Letter: Saving the Great Salt Lake
The Great Salt Lake is drying up.
Maybe your initial reaction is, “Great, I won’t miss that stinky lake and all those mosquitoes!”
Or maybe you’re thinking, “Well, that’s interesting” — and you’re right.
Either way, I plead with you to think again. The issue is beyond interesting. It’s imperative.
The Great Salt Lake is often misidentified as dead and ungiving, but it actually has a vivacious ecosystem. It’s a natural refuge for a variety of waterfowl that nest there, raise their broods, and feed upon the brine. Its unique lake-effect precipitation provides necessary moisture for Tooele agriculture. Lake-effect snow also keeps Utah ski resorts among the best in the world, bringing in an estimated 1.5 billion dollars to the state yearly.
Most importantly, the lake protects Utahns from exposure to toxic metals lying on the bottom of its bed. Once the water is gone, it becomes toxic dust that is easily inhaled or ingested. These metals never leave the body.
If that last thought didn’t trigger any concern, then I will repeat it. The lake is holding back dangerous amounts of arsenic, cadmium, lead, mercury, cobalt, antimony, lithium, manganese, vanadium, and zirconium. Once the water is gone, down-winders will live with constant exposure and the deadly consequences of toxic metals.
Other towns are living with this fate. When Owens Lake in California dried up because of water overuse, the state had to implement costly measures to minimize the harmful dust that pervades the area. Still, many suffer from chronic bronchitis, asthma, and emphysema. Some say the air is so saturated with toxins they can taste it. The Great Salt Lake is ten times larger than Owens and has more people living in closer proximity.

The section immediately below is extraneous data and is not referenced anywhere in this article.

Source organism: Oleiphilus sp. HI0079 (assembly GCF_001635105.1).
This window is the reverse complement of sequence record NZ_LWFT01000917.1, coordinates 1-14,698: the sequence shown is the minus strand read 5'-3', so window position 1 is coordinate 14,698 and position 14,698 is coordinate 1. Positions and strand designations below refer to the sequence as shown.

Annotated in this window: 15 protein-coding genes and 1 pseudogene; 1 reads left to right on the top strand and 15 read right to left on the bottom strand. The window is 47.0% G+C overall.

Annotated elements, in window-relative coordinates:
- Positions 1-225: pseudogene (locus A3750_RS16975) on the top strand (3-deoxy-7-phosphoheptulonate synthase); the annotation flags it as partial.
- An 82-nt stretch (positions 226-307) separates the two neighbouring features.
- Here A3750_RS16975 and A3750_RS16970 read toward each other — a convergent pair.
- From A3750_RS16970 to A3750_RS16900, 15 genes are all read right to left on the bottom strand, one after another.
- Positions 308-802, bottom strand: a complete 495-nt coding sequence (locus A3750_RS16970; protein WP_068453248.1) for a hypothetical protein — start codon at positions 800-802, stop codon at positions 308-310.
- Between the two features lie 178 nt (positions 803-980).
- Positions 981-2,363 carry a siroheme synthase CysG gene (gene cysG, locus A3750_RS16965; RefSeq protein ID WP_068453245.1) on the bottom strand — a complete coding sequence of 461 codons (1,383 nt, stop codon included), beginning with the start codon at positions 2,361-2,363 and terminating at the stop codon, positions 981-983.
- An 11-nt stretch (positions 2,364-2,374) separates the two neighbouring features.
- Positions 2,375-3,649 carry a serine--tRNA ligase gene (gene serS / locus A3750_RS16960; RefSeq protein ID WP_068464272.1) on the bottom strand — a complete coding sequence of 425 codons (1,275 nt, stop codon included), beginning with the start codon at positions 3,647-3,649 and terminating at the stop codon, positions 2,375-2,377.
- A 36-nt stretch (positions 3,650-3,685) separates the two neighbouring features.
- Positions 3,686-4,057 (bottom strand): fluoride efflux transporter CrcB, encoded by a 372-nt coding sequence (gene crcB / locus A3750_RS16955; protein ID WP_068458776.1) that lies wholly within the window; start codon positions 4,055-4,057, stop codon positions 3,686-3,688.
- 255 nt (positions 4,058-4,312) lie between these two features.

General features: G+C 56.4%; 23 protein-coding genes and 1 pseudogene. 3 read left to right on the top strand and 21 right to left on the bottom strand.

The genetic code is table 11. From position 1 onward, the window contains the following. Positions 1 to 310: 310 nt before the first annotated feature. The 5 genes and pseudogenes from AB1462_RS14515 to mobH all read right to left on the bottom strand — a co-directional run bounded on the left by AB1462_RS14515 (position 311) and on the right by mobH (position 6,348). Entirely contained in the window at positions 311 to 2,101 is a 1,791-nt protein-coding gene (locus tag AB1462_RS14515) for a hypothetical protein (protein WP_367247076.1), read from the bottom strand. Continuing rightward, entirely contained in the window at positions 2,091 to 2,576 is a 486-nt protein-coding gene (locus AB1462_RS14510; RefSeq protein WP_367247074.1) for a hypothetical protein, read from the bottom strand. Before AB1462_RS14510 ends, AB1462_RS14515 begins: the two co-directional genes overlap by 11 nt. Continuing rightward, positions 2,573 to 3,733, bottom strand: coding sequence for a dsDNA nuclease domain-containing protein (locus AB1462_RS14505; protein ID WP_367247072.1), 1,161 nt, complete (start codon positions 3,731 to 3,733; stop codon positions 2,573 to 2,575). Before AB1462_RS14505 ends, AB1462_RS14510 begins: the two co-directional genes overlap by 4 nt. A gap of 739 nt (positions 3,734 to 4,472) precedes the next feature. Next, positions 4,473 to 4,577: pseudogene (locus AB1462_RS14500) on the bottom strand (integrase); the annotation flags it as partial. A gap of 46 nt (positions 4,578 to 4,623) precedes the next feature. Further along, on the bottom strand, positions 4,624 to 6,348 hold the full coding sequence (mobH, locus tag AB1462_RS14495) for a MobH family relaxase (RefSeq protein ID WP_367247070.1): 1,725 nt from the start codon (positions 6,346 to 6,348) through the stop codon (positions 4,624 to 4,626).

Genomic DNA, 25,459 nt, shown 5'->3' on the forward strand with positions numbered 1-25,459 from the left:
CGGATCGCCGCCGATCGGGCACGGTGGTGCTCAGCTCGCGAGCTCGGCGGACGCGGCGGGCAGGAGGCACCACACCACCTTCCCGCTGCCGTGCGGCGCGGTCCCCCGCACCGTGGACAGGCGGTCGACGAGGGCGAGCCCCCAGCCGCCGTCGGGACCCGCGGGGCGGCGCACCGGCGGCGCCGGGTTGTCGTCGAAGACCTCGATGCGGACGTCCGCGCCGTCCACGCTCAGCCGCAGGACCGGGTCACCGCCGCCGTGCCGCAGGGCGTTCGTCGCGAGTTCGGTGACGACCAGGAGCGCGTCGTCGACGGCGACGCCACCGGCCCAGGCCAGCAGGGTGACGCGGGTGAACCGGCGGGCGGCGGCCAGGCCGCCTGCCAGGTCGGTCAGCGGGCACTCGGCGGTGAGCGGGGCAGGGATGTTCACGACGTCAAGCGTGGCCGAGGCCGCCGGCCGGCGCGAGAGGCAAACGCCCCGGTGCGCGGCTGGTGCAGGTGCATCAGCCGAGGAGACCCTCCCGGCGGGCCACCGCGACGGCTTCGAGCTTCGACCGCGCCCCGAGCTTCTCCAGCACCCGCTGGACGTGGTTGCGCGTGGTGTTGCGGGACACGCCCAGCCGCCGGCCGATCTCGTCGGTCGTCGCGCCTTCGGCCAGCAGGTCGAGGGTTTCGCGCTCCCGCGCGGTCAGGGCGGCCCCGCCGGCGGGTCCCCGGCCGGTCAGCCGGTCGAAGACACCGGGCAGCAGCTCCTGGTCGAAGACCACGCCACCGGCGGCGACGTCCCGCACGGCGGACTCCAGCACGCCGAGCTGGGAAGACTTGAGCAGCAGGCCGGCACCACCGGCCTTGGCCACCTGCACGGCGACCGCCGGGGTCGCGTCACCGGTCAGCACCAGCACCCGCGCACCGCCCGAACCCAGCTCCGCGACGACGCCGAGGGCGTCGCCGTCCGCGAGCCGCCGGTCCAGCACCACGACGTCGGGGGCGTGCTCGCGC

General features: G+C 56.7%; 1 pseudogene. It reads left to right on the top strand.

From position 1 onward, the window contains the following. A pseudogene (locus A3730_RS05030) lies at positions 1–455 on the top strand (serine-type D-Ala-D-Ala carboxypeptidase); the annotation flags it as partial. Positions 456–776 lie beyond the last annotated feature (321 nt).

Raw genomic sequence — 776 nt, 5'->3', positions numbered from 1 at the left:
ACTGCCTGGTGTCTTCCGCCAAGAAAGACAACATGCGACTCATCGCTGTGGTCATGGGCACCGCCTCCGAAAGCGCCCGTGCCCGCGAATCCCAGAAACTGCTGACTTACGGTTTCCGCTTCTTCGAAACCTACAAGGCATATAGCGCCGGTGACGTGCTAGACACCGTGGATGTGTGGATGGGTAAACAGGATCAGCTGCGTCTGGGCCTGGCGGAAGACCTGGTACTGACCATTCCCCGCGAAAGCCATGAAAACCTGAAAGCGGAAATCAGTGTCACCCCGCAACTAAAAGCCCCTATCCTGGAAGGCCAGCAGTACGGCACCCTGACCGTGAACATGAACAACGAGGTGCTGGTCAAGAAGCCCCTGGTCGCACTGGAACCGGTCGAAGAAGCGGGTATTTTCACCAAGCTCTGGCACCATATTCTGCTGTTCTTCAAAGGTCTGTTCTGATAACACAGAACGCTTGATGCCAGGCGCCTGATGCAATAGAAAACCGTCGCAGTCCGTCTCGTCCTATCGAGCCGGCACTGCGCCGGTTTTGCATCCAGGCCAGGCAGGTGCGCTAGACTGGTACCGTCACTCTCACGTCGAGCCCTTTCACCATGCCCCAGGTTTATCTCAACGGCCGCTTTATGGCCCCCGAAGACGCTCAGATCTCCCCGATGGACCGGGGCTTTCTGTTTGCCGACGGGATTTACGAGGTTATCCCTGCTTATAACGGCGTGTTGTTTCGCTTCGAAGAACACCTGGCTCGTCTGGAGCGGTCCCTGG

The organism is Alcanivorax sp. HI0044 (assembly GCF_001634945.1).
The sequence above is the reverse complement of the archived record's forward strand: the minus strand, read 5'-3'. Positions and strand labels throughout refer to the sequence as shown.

What is to be done? As overwhelming as this issue sounds, it’s not too late — but barely. Research shows that the lake’s ecosystem could be decimated by over-salinity as soon as November, threatening not only the ecosystem, but hundreds of aquaculture jobs that contribute tens of millions of dollars to the Utah economy.
What can be done? As Professor Bonnie Baxter of Westminster College said in a recent RadioWest interview, we must “get some water to the lake.” All the water used to maintain our lush, green lawns deprives the lake of its life-saving resource. Consider this: will that green lawn matter if it is covered with a flour-like dust of toxic metals?
Nevada, now on the verge of a drought disaster, has already taken action. A new law requires non-single-family homes remove all non-functional grass by 2027. Incentive programs also encourage homeowners to convert their lawns to drip-irrigation systems and native plants. With all the building and growth in Utah, why have we not followed suit?
It is time for us as Utahans to realize that we cannot continue to consume nearly the most water per capita of any state.
In honor of autumn and the Great Salt Lake, please turn off your sprinklers today and in the future irrigate sparingly. Encourage local businesses, churches, and civic buildings to do the same. Ask your representatives to support the Saline Lake Ecosystems in the Great Basin States Program Act. Support the federal bi-partisan infrastructure bill that includes funds for climate resilience, which could be pivotal if used to save the lake. Write to Governor Cox, and your state and municipal representatives, to enact temporary emergency watering restrictions and long-term legislation similar to Nevada’s. Share this information with friends, and post on social media.
Do this today before the Great Salt Lake becomes the next Owens Lake.
Cathy Ambrose, Orem